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ARS Home » Northeast Area » Beltsville, Maryland (BARC) » Beltsville Agricultural Research Center » Soybean Genomics & Improvement Laboratory » Research » Publications at this Location » Publication #398583

Research Project: Characterization of Genetic Diversity in Soybean and Common Bean, and Its Application toward Improving Crop Traits and Sustainable Production

Location: Soybean Genomics & Improvement Laboratory

Title: Recombination hotspots in soybean (Glycine Max (L.) Merr.)

item MCCONAUGHY, SAMANTHA - University Of Nebraska
item AMUNDSEN, KEENAN - University Of Nebraska
item Quigley, Charles - Chuck
item PANTALONE, VINCENT - University Of Tennessee
item HYTEN, DAVID - University Of Nebraska

Submitted to: G3, Genes/Genomes/Genetics
Publication Type: Peer Reviewed Journal
Publication Acceptance Date: 3/22/2023
Publication Date: 3/31/2023
Citation: McConaughy, S., Amundsen, K., Quigley, C.V., Pantalone, V., Hyten, D. 2023. Recombination hotspots in soybean (Glycine Max (L.) Merr.). G3, Genes/Genomes/Genetics.

Interpretive Summary: Recombination is a fundamental process that drives the rearrangement of DNA fragments to create new combinations of genes. This can lead to favorable gene combinations or break down undesired gene combinations that plant breeders can use to create new and improved varieties. However, recombination is a highly regulated process involving DNA double-strand breaks, leading to crossover or non-crossover events. The distribution, associated sequence features, strength and size of recombination vary by plant species, but the knowledge about soybean is lacking. Researchers at the University of Nebraska-Lincoln, the University of Tennessee, and USDA-ARS, Beltsville, MD have determined the location of recombination hotspots in soybean, identified genomic sequence features associated with hotspots, and explored stability of the hotspots across populations. Information from this study may lead to methods that enable breeders to better exploit recombination in breeding and acceleration of soybean breeding.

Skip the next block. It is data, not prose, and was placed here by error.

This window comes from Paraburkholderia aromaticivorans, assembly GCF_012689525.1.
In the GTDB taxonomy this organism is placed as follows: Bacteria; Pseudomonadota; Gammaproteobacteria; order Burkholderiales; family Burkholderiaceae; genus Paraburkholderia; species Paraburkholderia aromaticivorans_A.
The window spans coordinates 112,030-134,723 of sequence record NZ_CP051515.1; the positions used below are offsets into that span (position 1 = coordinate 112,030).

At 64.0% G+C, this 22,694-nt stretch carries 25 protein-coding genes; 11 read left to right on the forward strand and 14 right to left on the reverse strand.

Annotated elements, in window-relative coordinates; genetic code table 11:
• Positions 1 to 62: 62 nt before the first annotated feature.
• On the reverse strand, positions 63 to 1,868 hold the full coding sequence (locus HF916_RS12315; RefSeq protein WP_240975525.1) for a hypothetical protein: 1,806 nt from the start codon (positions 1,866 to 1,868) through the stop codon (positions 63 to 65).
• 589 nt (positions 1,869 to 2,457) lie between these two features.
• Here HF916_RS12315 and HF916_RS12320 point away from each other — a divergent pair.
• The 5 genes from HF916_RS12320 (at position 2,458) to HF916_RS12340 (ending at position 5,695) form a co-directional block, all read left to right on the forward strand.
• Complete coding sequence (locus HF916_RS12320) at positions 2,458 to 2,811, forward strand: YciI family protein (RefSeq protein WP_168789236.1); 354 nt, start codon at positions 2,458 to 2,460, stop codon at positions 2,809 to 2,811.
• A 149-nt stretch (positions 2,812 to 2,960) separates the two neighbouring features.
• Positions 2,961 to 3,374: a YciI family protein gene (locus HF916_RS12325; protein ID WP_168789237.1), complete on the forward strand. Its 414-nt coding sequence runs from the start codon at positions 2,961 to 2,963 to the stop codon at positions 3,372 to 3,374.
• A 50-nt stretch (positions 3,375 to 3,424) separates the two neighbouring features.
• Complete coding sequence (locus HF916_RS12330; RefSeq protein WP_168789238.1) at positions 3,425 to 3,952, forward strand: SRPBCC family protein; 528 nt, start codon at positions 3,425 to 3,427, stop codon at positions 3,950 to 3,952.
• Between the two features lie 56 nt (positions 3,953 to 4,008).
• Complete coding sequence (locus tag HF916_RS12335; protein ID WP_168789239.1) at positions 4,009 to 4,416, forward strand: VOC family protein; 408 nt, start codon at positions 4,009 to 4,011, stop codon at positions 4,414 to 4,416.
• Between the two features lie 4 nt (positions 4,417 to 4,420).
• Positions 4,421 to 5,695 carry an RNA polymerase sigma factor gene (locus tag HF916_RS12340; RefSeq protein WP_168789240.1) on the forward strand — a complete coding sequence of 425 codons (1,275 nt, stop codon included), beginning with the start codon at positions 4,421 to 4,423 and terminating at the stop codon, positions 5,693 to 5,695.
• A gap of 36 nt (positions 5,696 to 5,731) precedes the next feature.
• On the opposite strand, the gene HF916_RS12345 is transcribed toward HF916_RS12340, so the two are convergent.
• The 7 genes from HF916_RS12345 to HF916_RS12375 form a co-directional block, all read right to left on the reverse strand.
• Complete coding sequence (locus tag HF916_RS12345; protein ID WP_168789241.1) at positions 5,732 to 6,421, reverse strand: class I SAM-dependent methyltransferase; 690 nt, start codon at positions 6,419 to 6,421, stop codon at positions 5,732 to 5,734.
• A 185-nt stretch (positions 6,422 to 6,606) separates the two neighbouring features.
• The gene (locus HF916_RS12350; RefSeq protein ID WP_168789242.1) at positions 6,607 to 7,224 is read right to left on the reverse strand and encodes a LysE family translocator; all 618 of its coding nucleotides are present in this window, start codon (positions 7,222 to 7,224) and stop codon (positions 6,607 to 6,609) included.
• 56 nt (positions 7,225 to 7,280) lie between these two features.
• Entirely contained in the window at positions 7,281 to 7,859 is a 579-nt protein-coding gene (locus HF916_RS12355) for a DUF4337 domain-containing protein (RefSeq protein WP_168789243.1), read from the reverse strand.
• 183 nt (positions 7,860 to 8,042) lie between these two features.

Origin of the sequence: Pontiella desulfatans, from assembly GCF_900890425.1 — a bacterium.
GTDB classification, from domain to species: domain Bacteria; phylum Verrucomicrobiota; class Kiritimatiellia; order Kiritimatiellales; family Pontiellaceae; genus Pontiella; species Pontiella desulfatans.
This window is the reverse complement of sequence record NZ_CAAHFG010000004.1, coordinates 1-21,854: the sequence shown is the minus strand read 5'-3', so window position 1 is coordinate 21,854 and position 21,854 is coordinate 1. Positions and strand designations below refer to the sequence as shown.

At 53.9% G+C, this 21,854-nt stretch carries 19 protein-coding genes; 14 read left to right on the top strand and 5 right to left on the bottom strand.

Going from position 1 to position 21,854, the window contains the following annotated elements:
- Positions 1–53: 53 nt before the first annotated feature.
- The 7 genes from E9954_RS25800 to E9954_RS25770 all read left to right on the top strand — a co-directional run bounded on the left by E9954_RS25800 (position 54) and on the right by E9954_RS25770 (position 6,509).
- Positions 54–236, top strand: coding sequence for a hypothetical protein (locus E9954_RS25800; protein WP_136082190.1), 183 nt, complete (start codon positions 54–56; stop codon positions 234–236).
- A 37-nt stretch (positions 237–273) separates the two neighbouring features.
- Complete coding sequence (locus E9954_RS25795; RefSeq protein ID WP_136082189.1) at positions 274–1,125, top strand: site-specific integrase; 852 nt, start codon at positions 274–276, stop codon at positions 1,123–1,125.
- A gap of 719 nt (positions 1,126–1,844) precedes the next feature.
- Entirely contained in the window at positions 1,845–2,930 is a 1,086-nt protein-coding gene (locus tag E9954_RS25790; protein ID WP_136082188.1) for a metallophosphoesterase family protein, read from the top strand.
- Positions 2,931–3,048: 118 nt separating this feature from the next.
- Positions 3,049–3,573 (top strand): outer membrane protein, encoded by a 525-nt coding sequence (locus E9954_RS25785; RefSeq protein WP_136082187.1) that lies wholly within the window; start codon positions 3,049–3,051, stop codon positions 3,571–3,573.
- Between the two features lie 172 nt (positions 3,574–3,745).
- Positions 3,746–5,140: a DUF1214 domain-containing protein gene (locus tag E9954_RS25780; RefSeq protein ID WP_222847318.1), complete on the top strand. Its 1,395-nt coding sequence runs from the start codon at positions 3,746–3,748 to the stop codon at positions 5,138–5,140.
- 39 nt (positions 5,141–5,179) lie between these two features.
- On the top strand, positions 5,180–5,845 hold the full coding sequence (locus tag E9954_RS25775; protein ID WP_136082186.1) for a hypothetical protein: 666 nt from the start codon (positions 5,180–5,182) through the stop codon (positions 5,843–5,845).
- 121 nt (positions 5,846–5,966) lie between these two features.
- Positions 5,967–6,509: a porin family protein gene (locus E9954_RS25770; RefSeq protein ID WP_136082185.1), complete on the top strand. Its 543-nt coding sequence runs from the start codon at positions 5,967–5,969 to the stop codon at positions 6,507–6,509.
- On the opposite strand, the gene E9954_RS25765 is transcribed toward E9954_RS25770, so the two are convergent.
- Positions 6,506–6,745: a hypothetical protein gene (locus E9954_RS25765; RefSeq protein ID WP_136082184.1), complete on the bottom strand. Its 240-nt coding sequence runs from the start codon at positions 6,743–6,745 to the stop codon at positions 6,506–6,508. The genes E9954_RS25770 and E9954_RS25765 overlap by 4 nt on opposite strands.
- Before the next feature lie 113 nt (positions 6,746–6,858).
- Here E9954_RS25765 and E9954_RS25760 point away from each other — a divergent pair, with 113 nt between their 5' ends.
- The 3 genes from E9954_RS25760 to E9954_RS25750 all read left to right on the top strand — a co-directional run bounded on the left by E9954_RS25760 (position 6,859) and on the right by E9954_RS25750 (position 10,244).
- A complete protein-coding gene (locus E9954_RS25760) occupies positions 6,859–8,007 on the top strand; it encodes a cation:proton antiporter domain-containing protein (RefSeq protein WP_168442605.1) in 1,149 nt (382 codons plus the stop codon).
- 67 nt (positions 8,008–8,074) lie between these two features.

Technical Abstract: Recombination allows for the exchange of genetic material between two parents which plant breeders exploit to make new and improved varieties. This recombination is not distributed evenly across the chromosome. In crops, recombination mostly occurs in euchromatic regions of the genome and even then, recombination is focused into clusters of crossovers termed recombination hotspots. Understanding the distribution of these hotspots along with the sequence motifs associated with them may lead to methods that enable breeders to better exploit recombination in breeding. To map recombination hotspots and identify sequence motifs associated with hotspots in soybean [Glycine max (L.) Merr.], two bi-parental recombinant inbred lines (RILs) populations were genotyped with 50,000 SNP markers using the SoySNP50k Illumina Infinium assay. A total of 451 recombination hotspots were identified in the two populations. Despite being half-sib populations, only 18 hotspots were in common between the two populations. While pericentromeric regions did exhibit extreme suppression of recombination, twenty-seven percent of the detected hotspots were located in the pericentromic regions of the chromosomes. Two genomic motifs associated with hotspots are similar to human, dog, rice, wheat, drosophila, and arabidopsis. These motifs were a CCN repeat motif and a poly-A motif. Genomic regions spanning other hotspots were significantly enriched with the tourist family of mini-inverted-repeat transposable elements (MITEs) that resides in less than 0.34% of the soybean genome. The characterization of recombination hotspots in these two large soybean bi-parental populations demonstrates that hotspots do occur throughout the soybean genome and are enriched for specific motifs but their locations may not be conserved between different populations.